The book is also a love letter to love. Espedal writes, “Love is one of the most beautiful things, but it can also destroy a person.” The journey from place to place is also a journey through the narrator’s pain and recovery following his breakup. Parts of the writing reminded me of Tanuj Solanki’s Neon Noon, and the comparisons are easy to see—the protagonist experiences a breakup out of the blue and feels compelled to leave the place where it happened in order to escape the memories of the relationship, both good and bad. Also, the self-conscious act of writing about being a writer, whether fictional or not, is something that occurs in both the books. The reflection is done well in Bergeners and did not jar with the reading experience, as can be the case with some books about writing.
Whilst reading Bergeners I kept forgetting that it was autobiographical. I suppose the mark of any good writing is to forget yourself momentarily. However, certain parts of the text slammed me with the recognition that these were actual moments in Espedal’s life, and the realisation made the book all the more interesting to read. One of these was Espedel’s recollection of his daughter’s hysterical phone call from Aker Brygge after the terrorist attack in Oslo in 2011. His astute assessment of the city centre following the attack is truly touching.
Some of the writing is a little heavy-handed and I did get lost, but the beauty of Espedal’s writing is that I didn’t particularly care. I wanted to follow his journey, whether it was clear or not. Could I tell you exactly what happened throughout the book? No. Would I recommend you to read and decipher it for yourself? Absolutely.
Enfermario by Gabriela Torres Olivares, translated by Jennifer Donovan. IN OTHER WORDS Translation Series, Book No. 3, Edited by Patrick Greaney, Les Figues Press
Review by Poupeh Missaghi, Editor-at-Large for Iran
Enfermario, the third book by Mexican writer Gabriela Torres Olivares, was published in Spanish in 2010 and named one of the best books of the year by Reforma newspaper. Now, it’s out in English in a bilingual volume by Les Figues Press.
Enfermario is a collection of fifteen stories, all of which deal, in one way or another, with the corporeal nature of life. The stories do not shy away from baring the human body and all that surrounds it. From the story of separated conjoined twins to that of a sister with impaired hearing; from diabetes to cancer, from masturbation to sex and rape, and from suicide to euthanasia and murder—the stories explore how the body falls by itself or is undone by those around it.
Olivares creates scenes that are immediate and harsh. She uses language that is direct, even vulgar, and exercises an honesty that bares the violence and vulnerabilities of her characters. She is not ashamed of exposing any aspect or layer of the human beings portrayed. For example, consider these lines from So What If She Has Tourette’s:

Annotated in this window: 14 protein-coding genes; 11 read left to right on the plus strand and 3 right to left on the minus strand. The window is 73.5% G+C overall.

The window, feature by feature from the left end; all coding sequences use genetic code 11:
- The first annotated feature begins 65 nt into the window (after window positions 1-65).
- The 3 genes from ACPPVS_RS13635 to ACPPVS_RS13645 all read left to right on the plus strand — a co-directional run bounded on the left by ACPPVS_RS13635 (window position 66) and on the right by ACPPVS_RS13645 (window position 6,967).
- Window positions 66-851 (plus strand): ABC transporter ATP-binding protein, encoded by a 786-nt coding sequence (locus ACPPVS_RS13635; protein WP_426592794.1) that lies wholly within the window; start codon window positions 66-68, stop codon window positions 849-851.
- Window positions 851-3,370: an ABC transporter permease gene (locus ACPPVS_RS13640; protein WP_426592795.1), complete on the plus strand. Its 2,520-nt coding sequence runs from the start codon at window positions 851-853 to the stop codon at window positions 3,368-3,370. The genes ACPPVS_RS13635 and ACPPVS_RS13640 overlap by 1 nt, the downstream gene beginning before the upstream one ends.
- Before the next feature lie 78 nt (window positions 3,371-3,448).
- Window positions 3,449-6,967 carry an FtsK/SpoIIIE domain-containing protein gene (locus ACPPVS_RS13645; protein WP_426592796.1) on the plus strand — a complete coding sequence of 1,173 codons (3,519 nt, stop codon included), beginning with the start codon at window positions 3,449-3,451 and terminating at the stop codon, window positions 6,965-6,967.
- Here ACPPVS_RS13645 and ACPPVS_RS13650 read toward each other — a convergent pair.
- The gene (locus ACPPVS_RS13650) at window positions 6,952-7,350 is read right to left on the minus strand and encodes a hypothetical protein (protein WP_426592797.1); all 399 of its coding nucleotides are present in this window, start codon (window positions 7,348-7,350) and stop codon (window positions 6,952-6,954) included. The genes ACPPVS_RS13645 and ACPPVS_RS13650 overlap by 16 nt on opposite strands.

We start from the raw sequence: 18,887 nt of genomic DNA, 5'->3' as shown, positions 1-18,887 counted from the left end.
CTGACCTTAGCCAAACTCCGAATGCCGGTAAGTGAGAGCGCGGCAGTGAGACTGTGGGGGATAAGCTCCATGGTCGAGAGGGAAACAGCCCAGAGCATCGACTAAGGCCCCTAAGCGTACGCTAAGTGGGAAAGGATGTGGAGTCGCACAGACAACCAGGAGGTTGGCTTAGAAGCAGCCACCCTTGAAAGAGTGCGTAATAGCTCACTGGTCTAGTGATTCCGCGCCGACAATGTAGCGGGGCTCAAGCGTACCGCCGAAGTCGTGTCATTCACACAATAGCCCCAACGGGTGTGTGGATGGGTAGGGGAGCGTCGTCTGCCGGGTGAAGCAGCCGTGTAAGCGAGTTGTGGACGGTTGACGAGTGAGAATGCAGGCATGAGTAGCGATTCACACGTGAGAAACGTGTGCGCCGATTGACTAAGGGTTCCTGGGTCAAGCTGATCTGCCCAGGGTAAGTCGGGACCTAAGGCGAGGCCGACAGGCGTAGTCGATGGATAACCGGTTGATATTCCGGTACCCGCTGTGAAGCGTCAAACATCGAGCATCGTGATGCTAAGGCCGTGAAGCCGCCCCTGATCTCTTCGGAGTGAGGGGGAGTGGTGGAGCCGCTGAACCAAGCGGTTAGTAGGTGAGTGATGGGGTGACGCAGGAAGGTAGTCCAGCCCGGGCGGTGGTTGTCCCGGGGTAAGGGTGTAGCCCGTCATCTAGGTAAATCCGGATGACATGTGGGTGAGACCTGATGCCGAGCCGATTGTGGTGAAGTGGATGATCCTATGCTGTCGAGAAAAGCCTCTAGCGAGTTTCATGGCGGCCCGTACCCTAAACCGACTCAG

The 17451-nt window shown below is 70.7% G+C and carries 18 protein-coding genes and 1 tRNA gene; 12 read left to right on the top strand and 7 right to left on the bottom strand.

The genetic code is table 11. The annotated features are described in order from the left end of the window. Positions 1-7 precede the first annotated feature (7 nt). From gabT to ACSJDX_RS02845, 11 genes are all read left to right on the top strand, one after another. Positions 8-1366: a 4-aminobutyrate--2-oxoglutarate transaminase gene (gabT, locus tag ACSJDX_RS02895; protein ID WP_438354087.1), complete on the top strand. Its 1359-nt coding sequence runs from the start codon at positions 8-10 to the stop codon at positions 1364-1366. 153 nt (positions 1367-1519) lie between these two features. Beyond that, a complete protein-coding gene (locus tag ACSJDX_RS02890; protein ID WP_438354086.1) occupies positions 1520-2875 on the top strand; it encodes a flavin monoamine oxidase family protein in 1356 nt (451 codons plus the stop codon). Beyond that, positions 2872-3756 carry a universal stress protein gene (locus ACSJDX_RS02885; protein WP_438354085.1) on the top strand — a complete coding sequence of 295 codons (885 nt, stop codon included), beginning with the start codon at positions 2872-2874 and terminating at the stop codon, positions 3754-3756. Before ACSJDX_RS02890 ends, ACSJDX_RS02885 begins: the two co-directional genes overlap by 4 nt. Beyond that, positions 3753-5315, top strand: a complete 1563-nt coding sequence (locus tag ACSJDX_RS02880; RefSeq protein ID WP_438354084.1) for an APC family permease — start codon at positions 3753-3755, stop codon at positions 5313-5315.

“The sound of a penis that enters and exits the virginal vagina of its daughter. The sound not of a rape by he who begot you. This is the sound of an agreement. The sound that will avert your roaming the streets in search of what your family gives you. This is the sound of education.”
Or these in The Parable of the Talk Show:
“He wishes that it had been him accusing the mother on national TV and getting all the prizes and tomorrow breathing a different oxygen, converting into different carbon dioxide. He would like to be the one who at the end of the program sobs and embraces the host, and when the credits roll: an audience applauding his great feat and sympathizing with his anguish. Hewisheshewereshe.”
The estrangement that Olivares’s characters feel, not just from those around them, but from themselves, is not just internal or philosophical, but, like their bodies, tangible and concrete. Not only does Olivares make the reader feel this estrangement but also makes us aware of our mortality and thus the complications of our existence as flesh and blood creatures. In “Skincubator” (fleshpot) we read:
“My mother knew. My mother sensed in her infantile and conspiratorial games that her sister Lola had caught something which occluded her hearing. For days she shouted at her; nevertheless she said nothing for fear… Altering them, mentioning it to her parents, would lead to a double punishment; for, in their home, messengers had their heads cut off too.”
The last story of Enfermario, “Autobiography of a Centaur,” has these lines:
“I went back to the neighborhood after much reflection. I didn’t have a reason to return, and nonetheless. I wanted to know the truth, not the true truth, rather, fate: that of my centaur.”
And that is perhaps the theme running through all the stories: this desire to know the fate of humans who, in one way or another, are all centaurs.